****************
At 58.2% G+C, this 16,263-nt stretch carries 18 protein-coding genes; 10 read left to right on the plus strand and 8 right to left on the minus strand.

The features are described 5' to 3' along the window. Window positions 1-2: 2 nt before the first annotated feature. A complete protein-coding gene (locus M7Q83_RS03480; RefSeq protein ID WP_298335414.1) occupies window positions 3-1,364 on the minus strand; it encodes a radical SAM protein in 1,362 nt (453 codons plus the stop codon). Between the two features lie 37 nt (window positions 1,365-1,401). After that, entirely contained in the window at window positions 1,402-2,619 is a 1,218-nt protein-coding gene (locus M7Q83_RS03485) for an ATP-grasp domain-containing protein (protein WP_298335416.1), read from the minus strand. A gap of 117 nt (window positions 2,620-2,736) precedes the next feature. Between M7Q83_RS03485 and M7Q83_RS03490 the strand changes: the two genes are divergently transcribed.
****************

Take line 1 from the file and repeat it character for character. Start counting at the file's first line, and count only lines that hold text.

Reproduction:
At 58.2% G+C, this 16,263-nt stretch carries 18 protein-coding genes; 10 read left to right on the plus strand and 8 right to left on the minus strand.